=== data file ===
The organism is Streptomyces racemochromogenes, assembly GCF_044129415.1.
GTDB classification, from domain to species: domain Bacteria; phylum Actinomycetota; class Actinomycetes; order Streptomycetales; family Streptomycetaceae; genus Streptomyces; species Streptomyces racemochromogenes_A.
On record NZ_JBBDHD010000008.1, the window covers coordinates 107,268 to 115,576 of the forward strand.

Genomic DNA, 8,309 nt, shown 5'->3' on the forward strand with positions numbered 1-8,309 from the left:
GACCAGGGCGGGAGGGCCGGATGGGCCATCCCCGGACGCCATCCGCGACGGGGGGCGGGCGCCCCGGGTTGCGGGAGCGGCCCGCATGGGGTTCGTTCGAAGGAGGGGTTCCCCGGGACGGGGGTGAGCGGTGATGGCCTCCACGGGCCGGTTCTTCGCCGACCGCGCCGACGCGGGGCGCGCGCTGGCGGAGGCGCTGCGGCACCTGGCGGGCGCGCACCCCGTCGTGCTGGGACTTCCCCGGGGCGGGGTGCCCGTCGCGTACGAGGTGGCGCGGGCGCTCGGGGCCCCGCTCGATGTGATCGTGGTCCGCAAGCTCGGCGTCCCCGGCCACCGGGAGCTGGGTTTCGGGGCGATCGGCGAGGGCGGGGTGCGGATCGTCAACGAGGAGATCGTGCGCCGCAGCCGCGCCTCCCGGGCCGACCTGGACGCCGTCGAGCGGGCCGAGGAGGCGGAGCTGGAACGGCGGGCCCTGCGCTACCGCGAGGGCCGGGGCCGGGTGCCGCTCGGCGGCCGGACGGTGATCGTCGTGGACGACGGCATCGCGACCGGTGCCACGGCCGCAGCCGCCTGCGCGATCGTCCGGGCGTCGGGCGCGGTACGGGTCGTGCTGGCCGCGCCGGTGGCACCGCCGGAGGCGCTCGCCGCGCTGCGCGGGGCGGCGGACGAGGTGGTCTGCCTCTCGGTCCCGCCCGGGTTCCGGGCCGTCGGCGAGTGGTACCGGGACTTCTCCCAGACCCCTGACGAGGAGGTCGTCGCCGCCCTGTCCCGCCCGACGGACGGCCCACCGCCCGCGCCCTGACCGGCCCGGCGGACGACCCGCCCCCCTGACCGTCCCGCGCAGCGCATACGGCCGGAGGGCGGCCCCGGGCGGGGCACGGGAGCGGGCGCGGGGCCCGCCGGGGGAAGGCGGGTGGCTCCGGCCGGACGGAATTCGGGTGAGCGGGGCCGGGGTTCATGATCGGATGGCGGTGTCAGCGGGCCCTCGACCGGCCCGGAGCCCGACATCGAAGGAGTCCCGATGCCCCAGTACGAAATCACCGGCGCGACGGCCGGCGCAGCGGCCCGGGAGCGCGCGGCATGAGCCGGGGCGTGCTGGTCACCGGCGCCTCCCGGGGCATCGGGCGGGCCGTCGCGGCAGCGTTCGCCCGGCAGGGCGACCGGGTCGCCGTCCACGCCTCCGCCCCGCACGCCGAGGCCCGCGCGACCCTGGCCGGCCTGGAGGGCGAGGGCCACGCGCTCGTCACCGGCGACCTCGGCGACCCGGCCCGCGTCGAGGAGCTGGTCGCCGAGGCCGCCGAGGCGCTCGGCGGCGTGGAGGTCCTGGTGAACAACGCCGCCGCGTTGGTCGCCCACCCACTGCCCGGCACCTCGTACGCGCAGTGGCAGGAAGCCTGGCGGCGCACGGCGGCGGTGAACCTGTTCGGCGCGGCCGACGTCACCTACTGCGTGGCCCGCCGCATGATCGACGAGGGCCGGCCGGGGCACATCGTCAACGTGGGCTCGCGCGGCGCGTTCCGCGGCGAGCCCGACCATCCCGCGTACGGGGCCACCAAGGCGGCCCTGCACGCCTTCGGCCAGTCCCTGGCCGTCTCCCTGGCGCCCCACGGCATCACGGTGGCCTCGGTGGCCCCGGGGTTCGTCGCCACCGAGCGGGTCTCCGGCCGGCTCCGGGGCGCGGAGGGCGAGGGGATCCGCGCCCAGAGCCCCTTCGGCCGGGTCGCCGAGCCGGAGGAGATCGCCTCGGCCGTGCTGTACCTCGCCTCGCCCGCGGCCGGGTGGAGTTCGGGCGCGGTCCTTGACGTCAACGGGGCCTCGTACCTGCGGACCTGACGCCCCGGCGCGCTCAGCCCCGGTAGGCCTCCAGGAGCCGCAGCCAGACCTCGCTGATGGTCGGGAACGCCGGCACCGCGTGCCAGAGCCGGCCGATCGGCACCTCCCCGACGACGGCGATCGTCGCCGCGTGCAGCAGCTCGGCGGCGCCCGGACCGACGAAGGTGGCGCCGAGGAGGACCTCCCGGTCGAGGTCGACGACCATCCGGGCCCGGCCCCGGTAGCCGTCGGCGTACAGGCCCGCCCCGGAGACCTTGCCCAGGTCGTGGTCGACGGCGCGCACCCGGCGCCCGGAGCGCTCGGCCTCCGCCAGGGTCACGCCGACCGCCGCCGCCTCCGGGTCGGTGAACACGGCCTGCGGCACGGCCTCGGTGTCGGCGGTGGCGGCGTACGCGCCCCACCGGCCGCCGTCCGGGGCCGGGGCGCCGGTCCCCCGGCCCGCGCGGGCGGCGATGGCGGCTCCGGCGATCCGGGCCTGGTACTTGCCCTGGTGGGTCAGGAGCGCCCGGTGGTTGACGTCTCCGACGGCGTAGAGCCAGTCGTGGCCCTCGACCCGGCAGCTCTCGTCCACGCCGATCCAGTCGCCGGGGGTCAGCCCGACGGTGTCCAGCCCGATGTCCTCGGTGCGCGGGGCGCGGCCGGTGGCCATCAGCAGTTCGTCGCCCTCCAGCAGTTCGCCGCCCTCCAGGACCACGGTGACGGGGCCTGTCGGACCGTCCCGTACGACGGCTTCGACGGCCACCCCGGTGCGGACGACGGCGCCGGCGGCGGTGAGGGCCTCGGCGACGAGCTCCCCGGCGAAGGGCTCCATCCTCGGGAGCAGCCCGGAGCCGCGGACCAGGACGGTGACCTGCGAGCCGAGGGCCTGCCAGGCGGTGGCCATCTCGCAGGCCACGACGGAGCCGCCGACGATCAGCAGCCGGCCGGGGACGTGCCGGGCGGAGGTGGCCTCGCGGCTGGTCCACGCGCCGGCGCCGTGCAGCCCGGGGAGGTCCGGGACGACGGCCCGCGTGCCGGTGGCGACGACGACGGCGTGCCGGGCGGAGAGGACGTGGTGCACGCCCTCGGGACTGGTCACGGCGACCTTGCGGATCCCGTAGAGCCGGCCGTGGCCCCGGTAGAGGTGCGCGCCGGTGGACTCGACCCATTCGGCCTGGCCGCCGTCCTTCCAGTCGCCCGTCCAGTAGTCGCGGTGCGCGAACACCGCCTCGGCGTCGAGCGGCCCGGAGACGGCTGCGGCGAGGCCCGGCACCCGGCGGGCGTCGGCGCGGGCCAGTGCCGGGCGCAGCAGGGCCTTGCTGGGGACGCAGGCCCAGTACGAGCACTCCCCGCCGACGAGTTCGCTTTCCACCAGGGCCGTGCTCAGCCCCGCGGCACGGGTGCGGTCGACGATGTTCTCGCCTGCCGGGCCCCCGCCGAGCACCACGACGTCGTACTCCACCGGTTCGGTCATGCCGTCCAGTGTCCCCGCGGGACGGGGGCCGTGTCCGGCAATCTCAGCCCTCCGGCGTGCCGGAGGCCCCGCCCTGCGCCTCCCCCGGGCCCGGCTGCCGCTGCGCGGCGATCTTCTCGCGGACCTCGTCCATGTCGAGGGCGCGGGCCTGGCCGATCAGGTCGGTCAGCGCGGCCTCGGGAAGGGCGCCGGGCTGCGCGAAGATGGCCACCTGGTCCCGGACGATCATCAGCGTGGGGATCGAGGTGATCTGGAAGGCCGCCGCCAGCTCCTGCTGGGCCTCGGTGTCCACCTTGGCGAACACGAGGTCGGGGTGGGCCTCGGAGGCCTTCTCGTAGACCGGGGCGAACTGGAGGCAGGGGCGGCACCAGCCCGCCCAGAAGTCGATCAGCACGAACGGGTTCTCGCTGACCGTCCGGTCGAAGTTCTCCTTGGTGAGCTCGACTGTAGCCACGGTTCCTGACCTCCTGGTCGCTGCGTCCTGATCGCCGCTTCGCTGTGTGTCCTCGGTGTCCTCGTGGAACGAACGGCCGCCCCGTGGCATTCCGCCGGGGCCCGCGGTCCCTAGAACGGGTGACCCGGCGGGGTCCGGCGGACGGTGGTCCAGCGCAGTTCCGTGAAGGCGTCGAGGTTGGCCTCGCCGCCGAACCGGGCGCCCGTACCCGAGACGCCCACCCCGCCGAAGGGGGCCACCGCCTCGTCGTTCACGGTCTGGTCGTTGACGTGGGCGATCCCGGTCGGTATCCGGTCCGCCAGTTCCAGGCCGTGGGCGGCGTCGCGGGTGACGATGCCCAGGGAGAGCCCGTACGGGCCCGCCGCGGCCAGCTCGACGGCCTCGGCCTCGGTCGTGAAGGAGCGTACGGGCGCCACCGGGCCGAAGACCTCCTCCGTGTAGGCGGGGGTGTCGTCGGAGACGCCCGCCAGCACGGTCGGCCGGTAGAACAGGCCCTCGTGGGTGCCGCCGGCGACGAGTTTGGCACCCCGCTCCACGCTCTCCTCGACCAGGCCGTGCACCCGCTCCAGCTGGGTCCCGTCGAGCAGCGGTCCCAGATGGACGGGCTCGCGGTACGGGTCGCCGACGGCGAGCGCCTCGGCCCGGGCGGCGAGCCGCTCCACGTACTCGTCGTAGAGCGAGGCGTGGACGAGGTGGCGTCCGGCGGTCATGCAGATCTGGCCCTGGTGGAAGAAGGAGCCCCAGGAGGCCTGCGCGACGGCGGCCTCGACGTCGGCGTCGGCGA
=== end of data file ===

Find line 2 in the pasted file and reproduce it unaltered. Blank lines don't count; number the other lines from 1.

GTDB classification, from domain to species: domain Bacteria; phylum Actinomycetota; class Actinomycetes; order Streptomycetales; family Streptomycetaceae; genus Streptomyces; species Streptomyces racemochromogenes_A.